I had a moment today. Just a moment.
Isn’t it so that when you declare an intention, and you’re hoping the words might draw you and those within earshot closer to God, Satan takes notice.
“You think you will___________? Well, how about if I____________!”
Yeah, he did that, Picked up on my declaration that the cusp of Advent is the perfect time to “lift it up, lay it down and carry on” and he messed with me. That’s what I get for making a bare-faced statement on the first day of December from the front seat of my car.The cusp of Advent is the perfect time to 'lift it up, lay it down and carry on'. Click To Tweet
I even created a cool Instagram image, waving it in front of the enemy like a white flag of surrender.
When will I learn?
I sometimes warn people, when they say they’re asking God to help them grow in a particular virtue, “be careful what you ask for.” I do know from experience that when we voice a desire to gain wisdom or patience — or even to cultivate the habit of lifting up our concerns and laying them at the feet of Jesus — we will be tested.
I guess I had to learn that lesson again.
So for a moment today, I had a moment, a small space of time when my heart ached and my mind inflated miniscule woes into giant monsters that threatened to invade the quiet and beauty of this season of Advent. Sometimes it doesn’t take a big thing to become a big thing. It just takes dropping our guard, laying down the armor and making a bold declaration.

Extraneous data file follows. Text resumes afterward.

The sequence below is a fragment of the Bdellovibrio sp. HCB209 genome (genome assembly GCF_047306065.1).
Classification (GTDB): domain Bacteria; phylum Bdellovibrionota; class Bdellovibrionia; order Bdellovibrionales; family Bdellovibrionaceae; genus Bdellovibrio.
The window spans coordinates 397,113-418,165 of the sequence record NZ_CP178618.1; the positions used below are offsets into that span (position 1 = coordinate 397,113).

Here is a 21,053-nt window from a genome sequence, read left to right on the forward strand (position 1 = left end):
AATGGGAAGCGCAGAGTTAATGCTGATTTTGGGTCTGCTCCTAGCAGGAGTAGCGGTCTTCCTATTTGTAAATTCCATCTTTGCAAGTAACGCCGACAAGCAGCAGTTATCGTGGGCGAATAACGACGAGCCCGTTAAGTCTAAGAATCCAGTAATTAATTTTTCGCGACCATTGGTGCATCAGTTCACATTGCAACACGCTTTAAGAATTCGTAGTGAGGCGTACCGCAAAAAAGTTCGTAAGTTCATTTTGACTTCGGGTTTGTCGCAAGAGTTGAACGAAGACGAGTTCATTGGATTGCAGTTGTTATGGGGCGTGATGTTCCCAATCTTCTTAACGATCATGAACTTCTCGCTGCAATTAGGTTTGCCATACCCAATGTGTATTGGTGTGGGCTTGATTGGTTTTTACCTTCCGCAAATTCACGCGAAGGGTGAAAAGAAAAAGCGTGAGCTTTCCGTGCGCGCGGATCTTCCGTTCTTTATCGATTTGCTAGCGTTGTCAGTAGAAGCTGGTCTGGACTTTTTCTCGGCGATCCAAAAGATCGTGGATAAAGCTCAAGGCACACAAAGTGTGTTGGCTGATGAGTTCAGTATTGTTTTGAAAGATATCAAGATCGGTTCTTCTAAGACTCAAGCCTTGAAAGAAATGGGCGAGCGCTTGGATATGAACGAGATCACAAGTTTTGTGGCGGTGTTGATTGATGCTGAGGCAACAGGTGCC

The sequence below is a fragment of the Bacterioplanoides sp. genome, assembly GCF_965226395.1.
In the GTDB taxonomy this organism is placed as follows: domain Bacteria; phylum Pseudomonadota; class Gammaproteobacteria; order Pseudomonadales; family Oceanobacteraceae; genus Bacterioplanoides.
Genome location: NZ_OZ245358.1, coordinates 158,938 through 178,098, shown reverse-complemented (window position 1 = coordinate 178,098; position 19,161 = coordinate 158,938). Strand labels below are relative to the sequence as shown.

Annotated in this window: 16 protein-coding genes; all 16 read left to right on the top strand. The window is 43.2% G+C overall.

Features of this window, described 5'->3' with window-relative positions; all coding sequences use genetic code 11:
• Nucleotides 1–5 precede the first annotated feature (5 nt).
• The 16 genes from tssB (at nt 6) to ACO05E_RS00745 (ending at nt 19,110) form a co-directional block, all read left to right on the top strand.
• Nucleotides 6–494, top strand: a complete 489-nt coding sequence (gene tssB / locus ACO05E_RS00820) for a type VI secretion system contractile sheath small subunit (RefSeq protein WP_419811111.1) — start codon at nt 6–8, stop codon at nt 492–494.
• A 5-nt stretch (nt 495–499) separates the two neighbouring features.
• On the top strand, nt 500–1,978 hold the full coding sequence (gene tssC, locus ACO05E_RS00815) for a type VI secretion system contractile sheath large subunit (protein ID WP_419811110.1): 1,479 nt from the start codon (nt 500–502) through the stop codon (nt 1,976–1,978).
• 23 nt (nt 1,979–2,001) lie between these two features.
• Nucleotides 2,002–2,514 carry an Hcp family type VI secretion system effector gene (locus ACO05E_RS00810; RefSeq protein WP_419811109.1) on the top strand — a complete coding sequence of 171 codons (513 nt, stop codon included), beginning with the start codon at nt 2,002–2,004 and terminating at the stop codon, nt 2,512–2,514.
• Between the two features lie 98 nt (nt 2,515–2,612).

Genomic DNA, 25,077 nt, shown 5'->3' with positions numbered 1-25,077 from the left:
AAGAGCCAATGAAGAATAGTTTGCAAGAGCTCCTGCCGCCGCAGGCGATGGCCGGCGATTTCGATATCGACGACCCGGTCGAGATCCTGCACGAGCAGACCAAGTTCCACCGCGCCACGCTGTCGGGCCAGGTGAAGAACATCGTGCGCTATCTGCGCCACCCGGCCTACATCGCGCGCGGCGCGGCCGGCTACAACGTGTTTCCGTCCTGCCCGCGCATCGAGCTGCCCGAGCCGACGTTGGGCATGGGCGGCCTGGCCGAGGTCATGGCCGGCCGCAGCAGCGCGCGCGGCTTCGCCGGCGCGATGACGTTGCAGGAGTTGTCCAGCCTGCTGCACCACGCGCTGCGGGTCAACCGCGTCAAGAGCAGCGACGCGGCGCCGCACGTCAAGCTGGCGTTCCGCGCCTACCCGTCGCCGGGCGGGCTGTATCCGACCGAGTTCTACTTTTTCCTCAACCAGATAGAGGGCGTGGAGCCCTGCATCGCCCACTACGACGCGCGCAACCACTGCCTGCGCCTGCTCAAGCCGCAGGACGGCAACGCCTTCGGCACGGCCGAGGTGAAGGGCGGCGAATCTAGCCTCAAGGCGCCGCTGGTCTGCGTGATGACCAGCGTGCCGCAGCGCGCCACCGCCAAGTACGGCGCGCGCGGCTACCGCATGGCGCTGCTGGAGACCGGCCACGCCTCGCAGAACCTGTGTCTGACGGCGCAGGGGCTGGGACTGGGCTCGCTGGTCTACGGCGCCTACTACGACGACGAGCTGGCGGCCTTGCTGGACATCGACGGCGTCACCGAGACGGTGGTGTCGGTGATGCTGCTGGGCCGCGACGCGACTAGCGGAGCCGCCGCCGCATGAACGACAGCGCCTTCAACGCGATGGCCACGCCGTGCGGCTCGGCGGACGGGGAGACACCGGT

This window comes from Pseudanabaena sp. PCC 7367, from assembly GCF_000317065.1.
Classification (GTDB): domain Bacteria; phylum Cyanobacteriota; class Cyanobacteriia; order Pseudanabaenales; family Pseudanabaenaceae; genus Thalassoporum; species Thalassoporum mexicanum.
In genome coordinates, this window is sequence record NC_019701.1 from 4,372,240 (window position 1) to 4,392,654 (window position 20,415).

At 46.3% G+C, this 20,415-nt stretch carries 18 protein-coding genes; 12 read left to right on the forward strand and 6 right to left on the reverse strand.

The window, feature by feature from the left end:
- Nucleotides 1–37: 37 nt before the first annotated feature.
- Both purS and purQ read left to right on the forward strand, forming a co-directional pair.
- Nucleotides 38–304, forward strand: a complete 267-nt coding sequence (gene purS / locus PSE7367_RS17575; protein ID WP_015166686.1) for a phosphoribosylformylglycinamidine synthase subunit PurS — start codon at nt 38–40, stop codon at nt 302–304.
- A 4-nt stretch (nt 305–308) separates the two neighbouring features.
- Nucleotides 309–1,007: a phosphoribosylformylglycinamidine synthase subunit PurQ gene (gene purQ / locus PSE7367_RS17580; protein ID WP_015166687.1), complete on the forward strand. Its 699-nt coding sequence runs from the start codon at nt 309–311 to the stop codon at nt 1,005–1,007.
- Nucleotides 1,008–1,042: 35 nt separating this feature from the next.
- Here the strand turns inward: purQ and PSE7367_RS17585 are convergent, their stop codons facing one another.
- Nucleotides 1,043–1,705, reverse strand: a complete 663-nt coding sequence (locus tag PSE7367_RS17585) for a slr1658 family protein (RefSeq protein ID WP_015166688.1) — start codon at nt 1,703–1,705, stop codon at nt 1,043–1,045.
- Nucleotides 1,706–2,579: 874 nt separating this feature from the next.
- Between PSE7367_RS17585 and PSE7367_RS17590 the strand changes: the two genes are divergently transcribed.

Do I mean what I say? Or do I say what I WANT to mean. I had to make good on my words: “Lift It Up, Lay It Down and Carry On.”
In my moment today, there were no words. I sat silent.
“Speech is silver and silence is golden.”
It took a few beats, but I purposed to listen. Just listen. Instead of babbling pleas for peace and for wisdom, rather than recite my list of things God ought to deal with, I went for gold. And I listened.
I didn’t hear the voice of God. What I did hear was……
My litany of fears, doubts, accusations, regrets — they all took a commercial break and I listened to the silence.
On Sunday, bursting at the seams in our small town’s biggest church, we were invited into silence. A hush, soft as velvet, fell over every pew and for that moment in time, we all heard the same thing.
In these days of darkness, with the earth slowing, hushing, leaning low into winter, we might expect quiet. Instead we get noise of our own making. Jingling bells, clanging expectations, shrieking demands, nagging “to-dos” and “should-haves” and “I wants”.
Merriment and melancholy, they can show up at the party hand-in-hand. When they do, pause and go in search of the most beautiful sound you may hear all season……..